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When selling stocks through a "cash" account through a brokerage, it takes about 3-4 days for the amount to clear and be available for reinvestment.

I'm assuming the is a process through which the transaction must proceed before it is deemed legitimate/payable and the funds are credited. What are the time consuming steps of this process, or alternatively, is this an artificial delay in the process than anything else? Has the related technology behind "Check 21" (or its current iteration) sped up the process any?

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    In normal trading (not day trading) a sale will immediately show a credit due, available for a new purchase, but 3 days from being available for withdrawal. – JoeTaxpayer May 1 '13 at 1:00
  • @JoeTaxpayer That was my thought, too, but when I tried to make a purchase with that credit, I got some "love letter" message from my online broker that the SEC would place a 90 day notice on my account if I did so. I know that's probably more a question for them, so I was questioning whether there was a process involved behind the scenes that I wasn't privy to seeing. – jonsca May 1 '13 at 1:51
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This is the sad state of US stock markets and Regulation T.

Yes, while options have cleared & settled for t+1 (trade +1 day) for years and now actually clear "instantly" on some exchanges, stocks still clear & settle in t+3. There really is no excuse for it.

If you are in a margin account, regulations permit the trading of unsettled funds without affecting margin requirements, so your funds in effect are available immediately after trading but aren't considered margin loans. Some strict brokers will even restrict the amount of uncleared margin funds you can trade with (Scottrade used to be hyper safe and was the only online discount broker that did this years ago); others will allow you to withdraw a large percentage of your funds immediately (I think E*Trade lets you withdraw up to 90% of unsettled funds immediately).

If you are in a cash account, you are authorized to buy with unsettled funds, but you can't sell purchases made on unsettled funds until such funds clear, or you'll be barred for 90 days from trading as your letter threatened; besides, most brokers don't allow this. You certainly aren't allowed to withdraw unsettled funds (by your broker) in such an account as it would technically constitute a loan for which you aren't even liable since you've agreed to no loan contract, a margin agreement. I can't be sure if that actually violates Reg T, but when I am, I'll edit.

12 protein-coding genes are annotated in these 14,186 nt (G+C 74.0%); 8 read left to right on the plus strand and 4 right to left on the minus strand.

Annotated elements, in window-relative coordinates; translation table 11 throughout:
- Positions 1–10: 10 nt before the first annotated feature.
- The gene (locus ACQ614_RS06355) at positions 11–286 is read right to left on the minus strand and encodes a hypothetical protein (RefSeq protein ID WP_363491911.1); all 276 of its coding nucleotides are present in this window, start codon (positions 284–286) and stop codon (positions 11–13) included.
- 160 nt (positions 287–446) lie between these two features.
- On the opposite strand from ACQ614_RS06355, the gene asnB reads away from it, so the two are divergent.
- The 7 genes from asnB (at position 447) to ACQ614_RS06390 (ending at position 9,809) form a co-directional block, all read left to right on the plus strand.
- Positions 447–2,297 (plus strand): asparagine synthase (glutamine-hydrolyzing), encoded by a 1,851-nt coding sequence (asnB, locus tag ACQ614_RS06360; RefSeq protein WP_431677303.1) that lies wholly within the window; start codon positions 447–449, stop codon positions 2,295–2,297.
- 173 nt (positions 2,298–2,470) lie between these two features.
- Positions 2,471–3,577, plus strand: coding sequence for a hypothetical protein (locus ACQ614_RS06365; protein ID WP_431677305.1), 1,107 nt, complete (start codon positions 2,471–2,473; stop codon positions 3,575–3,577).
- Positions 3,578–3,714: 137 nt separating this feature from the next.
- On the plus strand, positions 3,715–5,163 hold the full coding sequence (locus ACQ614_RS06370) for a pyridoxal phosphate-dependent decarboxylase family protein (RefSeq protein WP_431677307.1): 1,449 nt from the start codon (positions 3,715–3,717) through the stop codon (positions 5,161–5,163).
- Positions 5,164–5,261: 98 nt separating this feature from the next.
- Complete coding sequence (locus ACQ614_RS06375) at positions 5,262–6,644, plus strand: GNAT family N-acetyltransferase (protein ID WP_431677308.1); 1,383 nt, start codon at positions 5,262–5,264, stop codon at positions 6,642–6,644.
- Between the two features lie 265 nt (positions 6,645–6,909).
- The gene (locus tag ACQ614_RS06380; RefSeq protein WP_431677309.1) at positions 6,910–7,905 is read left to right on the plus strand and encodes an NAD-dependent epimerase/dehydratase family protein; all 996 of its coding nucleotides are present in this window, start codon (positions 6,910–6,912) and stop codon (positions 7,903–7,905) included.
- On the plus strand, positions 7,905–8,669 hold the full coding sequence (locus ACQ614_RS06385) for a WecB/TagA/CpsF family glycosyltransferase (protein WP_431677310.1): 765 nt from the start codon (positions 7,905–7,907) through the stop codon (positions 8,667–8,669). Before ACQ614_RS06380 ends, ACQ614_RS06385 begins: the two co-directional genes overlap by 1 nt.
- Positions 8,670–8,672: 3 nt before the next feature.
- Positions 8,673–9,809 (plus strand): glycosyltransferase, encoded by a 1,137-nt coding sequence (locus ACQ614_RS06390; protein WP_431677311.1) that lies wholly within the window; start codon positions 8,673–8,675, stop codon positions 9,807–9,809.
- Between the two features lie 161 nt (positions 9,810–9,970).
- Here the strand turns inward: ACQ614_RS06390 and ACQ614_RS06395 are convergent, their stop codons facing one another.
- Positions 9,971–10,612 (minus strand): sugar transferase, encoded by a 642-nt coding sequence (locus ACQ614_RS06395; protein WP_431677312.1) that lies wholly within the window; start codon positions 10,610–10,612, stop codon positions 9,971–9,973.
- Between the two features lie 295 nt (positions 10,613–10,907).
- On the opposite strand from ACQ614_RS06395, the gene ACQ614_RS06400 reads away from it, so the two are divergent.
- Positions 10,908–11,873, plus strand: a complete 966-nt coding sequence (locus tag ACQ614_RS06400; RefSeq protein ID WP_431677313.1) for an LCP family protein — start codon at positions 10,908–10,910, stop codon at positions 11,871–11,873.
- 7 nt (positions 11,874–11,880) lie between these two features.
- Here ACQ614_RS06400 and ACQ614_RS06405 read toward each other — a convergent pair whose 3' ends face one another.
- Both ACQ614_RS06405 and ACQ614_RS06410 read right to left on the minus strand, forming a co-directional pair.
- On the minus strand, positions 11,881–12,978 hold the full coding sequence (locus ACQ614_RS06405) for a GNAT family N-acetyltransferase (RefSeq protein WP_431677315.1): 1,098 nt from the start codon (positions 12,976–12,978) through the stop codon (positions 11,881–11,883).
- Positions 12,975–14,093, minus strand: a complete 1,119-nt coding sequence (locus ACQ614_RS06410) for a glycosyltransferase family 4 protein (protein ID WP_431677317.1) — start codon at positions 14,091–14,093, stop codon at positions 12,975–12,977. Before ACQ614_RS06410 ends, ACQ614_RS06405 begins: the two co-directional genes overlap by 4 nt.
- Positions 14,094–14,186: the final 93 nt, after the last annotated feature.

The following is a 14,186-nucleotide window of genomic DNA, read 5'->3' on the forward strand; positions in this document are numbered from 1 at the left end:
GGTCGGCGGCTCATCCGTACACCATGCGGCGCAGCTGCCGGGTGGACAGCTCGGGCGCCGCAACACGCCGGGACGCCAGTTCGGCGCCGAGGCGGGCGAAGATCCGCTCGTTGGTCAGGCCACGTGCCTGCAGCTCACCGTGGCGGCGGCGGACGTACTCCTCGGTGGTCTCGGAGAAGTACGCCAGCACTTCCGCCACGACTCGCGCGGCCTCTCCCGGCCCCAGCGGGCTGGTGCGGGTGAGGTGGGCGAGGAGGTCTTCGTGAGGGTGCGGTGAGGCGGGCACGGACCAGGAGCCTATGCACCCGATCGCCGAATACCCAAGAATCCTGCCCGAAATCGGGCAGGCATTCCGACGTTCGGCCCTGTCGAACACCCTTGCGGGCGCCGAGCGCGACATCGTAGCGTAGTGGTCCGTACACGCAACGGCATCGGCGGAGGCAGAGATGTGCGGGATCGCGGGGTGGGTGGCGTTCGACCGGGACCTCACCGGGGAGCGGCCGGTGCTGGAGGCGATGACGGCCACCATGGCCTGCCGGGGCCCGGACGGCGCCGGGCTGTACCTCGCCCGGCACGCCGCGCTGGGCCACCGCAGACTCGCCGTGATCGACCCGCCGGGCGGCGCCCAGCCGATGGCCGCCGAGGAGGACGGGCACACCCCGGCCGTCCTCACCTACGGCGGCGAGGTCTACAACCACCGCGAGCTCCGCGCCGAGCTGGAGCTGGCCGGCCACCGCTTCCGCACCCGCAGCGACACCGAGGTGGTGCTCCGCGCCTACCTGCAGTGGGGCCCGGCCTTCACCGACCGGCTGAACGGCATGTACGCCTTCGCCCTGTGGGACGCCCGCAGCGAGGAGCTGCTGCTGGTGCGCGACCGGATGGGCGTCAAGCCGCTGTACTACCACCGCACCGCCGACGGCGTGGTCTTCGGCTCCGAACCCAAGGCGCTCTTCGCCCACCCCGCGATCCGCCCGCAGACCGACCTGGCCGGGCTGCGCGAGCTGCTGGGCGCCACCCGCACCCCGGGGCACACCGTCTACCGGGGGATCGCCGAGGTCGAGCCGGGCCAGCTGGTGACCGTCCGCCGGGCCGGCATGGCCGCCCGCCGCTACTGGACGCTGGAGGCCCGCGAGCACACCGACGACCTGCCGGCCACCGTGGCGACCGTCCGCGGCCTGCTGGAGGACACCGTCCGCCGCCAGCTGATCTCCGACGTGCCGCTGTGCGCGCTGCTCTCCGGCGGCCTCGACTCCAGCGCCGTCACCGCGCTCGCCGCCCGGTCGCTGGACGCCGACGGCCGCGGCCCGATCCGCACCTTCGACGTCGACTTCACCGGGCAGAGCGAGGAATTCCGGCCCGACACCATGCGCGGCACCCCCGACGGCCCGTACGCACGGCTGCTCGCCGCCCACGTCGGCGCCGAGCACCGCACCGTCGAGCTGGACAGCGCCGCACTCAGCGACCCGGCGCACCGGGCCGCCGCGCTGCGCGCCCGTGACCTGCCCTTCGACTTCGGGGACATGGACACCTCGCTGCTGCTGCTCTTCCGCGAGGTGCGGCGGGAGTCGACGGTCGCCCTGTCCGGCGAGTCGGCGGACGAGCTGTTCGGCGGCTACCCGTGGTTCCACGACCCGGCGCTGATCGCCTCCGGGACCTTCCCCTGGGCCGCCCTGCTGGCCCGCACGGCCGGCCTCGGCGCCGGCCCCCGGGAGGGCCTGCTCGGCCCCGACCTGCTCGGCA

While it is true that all marketable options are cleared through one central entity, the Options Clearing Corporation, with stocks, clearing & settling still occurs between brokers, netting their transactions between each other electronically.

All financial products could clear & settle immediately imo, and I'd rather not start a firestorm by giving my opinion why not.

Don't even get me started on the bond market...


As to the actual process, it's called "clearing & settling".

The general process (which can generally be applied to all financial instruments from cash deposits to derivatives trading) is:

  1. Transact (deposit money, make a trade, etc)
  2. Clear: agents give initial acknowledgement to each other that the transaction occured
  3. Settle (& net): "physically" exchange the necessary net assets (nowadays, this is merely account entries on the books)

The reason why all of the old financial companies were grouped on Wall St. is because they'd have runners physically carting all of the certificates from building to building. Then, they discovered netting so slowed down the process to balance the accounts and only cart the net amounts of certificates they owed each other. This is how we get the term "bankers hours" where financial firms would close to the public early to account for the days trading. While this is all really done instantly behind your back at your broker, they've conveniently kept the short hours.

  • +1 Nice when I comment, and find such a great comprehensive answer. You validated my comment and explained the "why" that I was missing. – JoeTaxpayer May 1 '13 at 18:16
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    @JoeTaxpayer Thanks to the both of you! (for this and all of the other great answers you have given) – jonsca May 1 '13 at 21:58

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